Living For 80 Years Means A Lot More Today Than It Used To, Part Ii

Your Turn


Last week we talked about how even the most wild-eyed science-fiction fan back in 1939 would not have dared to predict that some of the changes we have seen in recent years arrive here so soon. There is no doubt about it; the rate of change is accelerating. Why? We have seen more change in information technology in the past 15 years than we saw in the 10,000 years that preceded them. 

Be honest. In 1998 — the year Lolly and I moved up here to the Rim Country and started work on our little love nest — do you think that either one of us would have imagined that anyone could have done something like the thing I am about to mention?

A few weeks ago we received an email from a cousin in Australia about a new house her family had bought — new to them anyway. Curious what it looked like, I went online. Within 60 seconds I had it on my screen. Back in 1998 — not exactly ancient history — would we have dreamed that such a thing would be possible so soon? Or that we take it for granted?

I’ve been reading a pair of books set in India. One is Jim Corbett’s wonderful, “Man-Eaters of Kumaon,” a book written in 1943 by a man who may have loved simple villagers enough to place his life on the line many times to stop man-eating tigers from carrying off their favorite prey — a helpless young woman cutting brush or leaves to feed cattle — but who also loved the tigers too, and sincerely regretted what he had to do.

The other book is Matilda Churchill’s humble story of a lifetime spent as a missionary in India, “Letters from My Home in India.” It recounts her 45 years in India between 1871 and 1916, and is a warm, inspiring book. 

Both books are on one of my computers, which has a fine e-reader on it that lets me read any of the 545 books I have downloaded for it. I am enjoying those two books at the same time, switching back and forth from one to the other — and occasionally reading something else too. I’m a bit partial to mystery stories.

A few nights ago I suddenly realized that I had developed a habit my fourth-grade teacher despaired of ever teaching us — I was looking up every single word I didn’t know. And, I realized, that applied to places too. My! My! Miss Williams (they were all “Miss” back then) would have been proud of me!

Jim Corbett spoke of being careful about a snake called a hamadryad. I casually copied the word with a stroke of my mouse, pasted it into an open browser sitting beside my e-reader, learned that it was another name for the king cobra, that the king cobra is not really a cobra, and that one dose of its venom is enough to kill an elephant or 20 to 40 humans. And I was back to my reading in less time than it took to tell you about it — and agreeing with Jim Corbett that caution was not a bad idea!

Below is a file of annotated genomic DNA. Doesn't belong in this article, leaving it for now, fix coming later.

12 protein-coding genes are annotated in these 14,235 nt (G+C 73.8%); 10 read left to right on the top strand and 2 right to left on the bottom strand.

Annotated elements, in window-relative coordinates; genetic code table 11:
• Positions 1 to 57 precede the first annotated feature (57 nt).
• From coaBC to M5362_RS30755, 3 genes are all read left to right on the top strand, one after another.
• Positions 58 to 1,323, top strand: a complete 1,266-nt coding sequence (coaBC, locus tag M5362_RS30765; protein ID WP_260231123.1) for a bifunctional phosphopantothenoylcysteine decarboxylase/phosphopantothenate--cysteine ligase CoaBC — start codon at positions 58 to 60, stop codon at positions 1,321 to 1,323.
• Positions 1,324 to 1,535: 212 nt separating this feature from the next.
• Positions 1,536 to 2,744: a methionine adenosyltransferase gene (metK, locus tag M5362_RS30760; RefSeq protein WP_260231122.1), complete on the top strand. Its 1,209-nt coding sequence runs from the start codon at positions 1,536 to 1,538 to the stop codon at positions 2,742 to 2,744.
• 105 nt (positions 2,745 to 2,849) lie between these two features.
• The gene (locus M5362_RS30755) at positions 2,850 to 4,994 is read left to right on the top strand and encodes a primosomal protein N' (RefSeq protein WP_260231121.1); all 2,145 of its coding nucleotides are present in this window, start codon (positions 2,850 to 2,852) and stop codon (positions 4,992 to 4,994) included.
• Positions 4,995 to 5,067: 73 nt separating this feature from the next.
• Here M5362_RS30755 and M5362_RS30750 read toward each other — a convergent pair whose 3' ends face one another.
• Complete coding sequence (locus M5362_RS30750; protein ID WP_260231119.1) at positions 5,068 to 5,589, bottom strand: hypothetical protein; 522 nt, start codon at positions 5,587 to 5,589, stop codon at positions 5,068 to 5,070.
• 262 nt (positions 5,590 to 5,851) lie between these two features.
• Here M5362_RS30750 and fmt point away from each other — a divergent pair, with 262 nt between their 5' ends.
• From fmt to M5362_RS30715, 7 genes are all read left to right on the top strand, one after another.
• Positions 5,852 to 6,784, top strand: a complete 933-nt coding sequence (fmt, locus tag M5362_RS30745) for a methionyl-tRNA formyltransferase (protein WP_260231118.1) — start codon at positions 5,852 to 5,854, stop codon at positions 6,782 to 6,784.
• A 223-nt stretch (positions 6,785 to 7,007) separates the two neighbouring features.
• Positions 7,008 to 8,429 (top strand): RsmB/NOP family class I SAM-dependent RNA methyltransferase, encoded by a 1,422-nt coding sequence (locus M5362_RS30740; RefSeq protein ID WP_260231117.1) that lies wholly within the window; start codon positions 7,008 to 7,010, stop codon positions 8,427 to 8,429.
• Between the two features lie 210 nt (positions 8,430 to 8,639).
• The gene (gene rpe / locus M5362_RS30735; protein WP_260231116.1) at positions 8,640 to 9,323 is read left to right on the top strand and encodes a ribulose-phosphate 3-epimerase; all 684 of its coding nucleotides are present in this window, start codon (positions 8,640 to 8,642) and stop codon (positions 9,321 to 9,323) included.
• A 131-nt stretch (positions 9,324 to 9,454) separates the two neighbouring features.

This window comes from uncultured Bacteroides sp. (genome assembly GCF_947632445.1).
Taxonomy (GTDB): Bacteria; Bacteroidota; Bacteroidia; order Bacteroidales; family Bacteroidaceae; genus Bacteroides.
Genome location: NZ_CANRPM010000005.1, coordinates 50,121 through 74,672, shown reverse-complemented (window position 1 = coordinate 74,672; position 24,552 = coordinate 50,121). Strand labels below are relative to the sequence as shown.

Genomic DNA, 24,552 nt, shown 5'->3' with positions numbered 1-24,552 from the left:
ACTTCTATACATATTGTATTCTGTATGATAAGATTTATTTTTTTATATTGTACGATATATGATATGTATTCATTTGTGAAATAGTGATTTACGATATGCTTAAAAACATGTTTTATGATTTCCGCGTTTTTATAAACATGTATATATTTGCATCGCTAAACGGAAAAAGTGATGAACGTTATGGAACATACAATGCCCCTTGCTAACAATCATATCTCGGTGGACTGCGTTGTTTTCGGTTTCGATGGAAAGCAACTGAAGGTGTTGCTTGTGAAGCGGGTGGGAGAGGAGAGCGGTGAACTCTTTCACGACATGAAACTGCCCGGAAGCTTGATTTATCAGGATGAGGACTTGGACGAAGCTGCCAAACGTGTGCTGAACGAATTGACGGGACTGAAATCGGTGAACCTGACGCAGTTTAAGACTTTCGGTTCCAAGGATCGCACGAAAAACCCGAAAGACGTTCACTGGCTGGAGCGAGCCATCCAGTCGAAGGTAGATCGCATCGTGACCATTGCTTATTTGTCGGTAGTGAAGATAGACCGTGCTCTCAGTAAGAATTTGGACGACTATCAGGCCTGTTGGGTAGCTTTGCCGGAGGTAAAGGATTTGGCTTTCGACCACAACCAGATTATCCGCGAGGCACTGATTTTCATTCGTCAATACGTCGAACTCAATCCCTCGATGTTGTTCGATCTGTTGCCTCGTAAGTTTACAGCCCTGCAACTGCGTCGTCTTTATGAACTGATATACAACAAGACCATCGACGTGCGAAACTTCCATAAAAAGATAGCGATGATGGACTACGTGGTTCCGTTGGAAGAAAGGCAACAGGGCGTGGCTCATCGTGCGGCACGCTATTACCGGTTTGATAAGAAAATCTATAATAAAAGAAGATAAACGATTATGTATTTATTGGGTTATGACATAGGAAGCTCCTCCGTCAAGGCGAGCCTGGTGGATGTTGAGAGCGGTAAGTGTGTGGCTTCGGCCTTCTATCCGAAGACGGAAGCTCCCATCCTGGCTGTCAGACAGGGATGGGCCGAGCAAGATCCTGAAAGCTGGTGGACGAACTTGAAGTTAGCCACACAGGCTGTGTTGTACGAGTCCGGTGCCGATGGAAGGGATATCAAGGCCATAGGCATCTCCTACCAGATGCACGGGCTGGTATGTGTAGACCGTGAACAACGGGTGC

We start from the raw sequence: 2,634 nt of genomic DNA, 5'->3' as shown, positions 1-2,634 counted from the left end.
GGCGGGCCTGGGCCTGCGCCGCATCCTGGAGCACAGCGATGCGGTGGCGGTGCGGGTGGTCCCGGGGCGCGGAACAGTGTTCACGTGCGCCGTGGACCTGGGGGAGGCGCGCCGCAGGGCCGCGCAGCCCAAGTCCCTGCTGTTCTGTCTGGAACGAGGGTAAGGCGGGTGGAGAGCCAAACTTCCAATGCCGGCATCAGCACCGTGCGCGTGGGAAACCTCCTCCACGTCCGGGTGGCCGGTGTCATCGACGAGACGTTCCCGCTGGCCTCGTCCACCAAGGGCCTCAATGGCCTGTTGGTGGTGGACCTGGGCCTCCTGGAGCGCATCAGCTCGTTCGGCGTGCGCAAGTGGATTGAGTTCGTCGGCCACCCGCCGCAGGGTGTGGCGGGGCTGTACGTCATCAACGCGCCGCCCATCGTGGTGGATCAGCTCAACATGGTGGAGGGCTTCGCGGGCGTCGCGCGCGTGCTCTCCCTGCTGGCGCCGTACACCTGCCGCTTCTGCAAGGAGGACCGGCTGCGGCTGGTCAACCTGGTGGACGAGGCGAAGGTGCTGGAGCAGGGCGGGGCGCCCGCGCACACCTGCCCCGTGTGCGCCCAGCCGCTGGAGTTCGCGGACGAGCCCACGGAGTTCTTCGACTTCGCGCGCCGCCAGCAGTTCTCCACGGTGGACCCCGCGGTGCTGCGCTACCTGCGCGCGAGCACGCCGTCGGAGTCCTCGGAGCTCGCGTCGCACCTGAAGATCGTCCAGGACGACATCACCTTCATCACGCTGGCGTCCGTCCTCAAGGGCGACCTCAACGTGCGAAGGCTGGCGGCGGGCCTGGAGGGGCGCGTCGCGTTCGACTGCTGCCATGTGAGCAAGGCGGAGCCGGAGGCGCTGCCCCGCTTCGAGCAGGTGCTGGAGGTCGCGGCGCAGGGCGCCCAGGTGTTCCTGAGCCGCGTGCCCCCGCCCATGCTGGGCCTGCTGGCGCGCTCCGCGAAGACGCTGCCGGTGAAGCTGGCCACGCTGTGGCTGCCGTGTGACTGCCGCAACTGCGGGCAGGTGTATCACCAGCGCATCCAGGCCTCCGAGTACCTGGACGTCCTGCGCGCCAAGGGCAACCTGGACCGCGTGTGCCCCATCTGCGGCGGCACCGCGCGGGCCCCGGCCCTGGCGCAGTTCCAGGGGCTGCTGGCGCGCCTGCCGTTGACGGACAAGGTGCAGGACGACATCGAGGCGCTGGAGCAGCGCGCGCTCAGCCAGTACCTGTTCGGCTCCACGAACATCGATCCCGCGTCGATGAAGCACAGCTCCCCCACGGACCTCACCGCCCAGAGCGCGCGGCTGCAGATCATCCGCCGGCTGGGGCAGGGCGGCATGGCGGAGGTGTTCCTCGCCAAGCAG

While reading Matilda Churchill’s description of the view of the Bay of Bengal from her window I casually clicked on Google Earth, entered the name of the place where she was located, and watched the earth spin on my screen. Not more than 15 seconds later I was looking at the same view.

A week earlier I was thinking about our old house in New London, which was torn down during over enthusiasm for “redevelopment” now sorely regretted by the town. Saddened because I never had a chance to photograph that beautiful old Victorian, I casually went online and entered “220 Huntington St.” To my utter amazement, just a few minutes later I was the owner of a high-resolution image of a postcard sent by one Anne Perry to a friend in Baltimore, Md. — in 1909! She talked about how glad she was to be home again at “220 Huntington Street.” On the other side of the card was a magnificent photograph of our house. And just to sweeten the pot I looked up the genealogy of Anne and her family from 1870 to 1940.

Can you imagine what it would have taken to do that just 15 years ago? It would have taken years of exhausting and frustrating footwork to turn up that postcard — if it could be done at all. And who knows how long it would have taken to do the genealogy work? I did it all in a few casual hours, sitting in a recliner and enjoying every moment of it!

All this has made me think.

Brace yourself, Johnny. When I tell you what I think is coming — and when — you may decide that I am totally out of my mind.

Well, that’s a debatable point anyway, so see you next week.


Use the comment form below to begin a discussion about this content.

Requires free registration

Posting comments requires a free account and verification.